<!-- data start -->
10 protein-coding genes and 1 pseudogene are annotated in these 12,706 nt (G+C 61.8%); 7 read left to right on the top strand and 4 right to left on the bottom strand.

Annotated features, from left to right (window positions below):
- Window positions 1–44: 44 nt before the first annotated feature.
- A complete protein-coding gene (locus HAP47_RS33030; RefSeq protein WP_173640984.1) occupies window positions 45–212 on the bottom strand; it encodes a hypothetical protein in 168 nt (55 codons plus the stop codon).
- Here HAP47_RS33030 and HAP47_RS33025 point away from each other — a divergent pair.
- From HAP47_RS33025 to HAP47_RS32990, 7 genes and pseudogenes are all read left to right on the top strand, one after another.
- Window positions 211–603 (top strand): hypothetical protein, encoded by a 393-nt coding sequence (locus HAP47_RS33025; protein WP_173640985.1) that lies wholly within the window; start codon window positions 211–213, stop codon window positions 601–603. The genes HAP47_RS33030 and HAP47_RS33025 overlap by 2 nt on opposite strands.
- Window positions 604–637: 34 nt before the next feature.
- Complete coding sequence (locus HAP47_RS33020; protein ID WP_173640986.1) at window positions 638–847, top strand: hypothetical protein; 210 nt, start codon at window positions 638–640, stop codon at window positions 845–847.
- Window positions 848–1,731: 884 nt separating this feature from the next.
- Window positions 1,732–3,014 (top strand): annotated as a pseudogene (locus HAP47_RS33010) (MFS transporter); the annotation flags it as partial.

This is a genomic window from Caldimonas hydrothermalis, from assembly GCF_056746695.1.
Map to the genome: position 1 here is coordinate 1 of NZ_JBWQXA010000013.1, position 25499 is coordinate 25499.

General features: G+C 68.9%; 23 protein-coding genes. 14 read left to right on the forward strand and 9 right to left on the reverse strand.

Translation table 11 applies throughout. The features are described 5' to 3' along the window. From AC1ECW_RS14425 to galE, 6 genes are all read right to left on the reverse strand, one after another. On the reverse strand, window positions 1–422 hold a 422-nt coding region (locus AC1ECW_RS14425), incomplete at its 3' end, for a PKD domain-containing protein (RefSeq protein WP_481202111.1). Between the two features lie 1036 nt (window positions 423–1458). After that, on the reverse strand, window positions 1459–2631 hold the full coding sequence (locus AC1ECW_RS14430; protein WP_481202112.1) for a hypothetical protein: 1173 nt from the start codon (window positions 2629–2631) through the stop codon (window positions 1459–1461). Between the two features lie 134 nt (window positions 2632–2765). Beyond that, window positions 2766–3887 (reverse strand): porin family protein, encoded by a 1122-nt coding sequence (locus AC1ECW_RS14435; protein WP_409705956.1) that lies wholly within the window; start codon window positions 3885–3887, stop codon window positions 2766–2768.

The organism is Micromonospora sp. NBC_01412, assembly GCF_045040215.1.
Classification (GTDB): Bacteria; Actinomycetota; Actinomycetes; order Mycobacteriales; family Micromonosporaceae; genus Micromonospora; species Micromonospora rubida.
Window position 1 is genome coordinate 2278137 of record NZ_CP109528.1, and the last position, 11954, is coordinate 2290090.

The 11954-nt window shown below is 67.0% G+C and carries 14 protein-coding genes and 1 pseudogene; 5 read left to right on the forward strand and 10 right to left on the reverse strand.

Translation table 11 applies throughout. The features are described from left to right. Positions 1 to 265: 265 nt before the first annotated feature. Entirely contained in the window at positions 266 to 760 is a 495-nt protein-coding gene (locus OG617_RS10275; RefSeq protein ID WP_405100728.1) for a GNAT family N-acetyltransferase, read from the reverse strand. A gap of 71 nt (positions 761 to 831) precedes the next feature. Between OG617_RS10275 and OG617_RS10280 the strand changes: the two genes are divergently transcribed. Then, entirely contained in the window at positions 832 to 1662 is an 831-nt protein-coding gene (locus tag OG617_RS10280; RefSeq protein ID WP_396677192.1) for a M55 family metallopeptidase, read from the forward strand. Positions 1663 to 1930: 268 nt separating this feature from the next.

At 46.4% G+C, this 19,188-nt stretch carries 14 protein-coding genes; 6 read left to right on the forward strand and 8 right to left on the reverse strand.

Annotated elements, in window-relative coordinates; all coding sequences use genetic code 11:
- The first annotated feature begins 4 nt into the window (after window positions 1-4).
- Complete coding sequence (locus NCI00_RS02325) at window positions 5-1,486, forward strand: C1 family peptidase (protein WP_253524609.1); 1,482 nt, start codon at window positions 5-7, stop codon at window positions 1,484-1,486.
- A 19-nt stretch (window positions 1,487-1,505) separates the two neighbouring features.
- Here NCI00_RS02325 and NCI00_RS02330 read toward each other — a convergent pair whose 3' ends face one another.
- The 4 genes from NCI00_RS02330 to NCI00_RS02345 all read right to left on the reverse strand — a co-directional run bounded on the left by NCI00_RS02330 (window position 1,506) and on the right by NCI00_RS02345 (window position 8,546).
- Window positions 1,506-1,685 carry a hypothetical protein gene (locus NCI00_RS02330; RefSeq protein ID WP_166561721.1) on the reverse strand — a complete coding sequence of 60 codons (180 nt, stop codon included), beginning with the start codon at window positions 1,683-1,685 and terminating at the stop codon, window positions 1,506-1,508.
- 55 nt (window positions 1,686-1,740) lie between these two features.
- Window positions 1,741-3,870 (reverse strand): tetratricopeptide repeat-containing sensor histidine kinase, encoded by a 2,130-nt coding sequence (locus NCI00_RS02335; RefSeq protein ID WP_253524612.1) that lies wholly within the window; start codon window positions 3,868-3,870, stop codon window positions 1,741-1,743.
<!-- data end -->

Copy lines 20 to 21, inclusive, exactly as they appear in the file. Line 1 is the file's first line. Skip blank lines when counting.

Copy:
Translation table 11 applies throughout. The features are described from left to right. Positions 1 to 265: 265 nt before the first annotated feature. Entirely contained in the window at positions 266 to 760 is a 495-nt protein-coding gene (locus OG617_RS10275; RefSeq protein ID WP_405100728.1) for a GNAT family N-acetyltransferase, read from the reverse strand. A gap of 71 nt (positions 761 to 831) precedes the next feature. Between OG617_RS10275 and OG617_RS10280 the strand changes: the two genes are divergently transcribed. Then, entirely contained in the window at positions 832 to 1662 is an 831-nt protein-coding gene (locus tag OG617_RS10280; RefSeq protein ID WP_396677192.1) for a M55 family metallopeptidase, read from the forward strand. Positions 1663 to 1930: 268 nt separating this feature from the next.

At 46.4% G+C, this 19,188-nt stretch carries 14 protein-coding genes; 6 read left to right on the forward strand and 8 right to left on the reverse strand.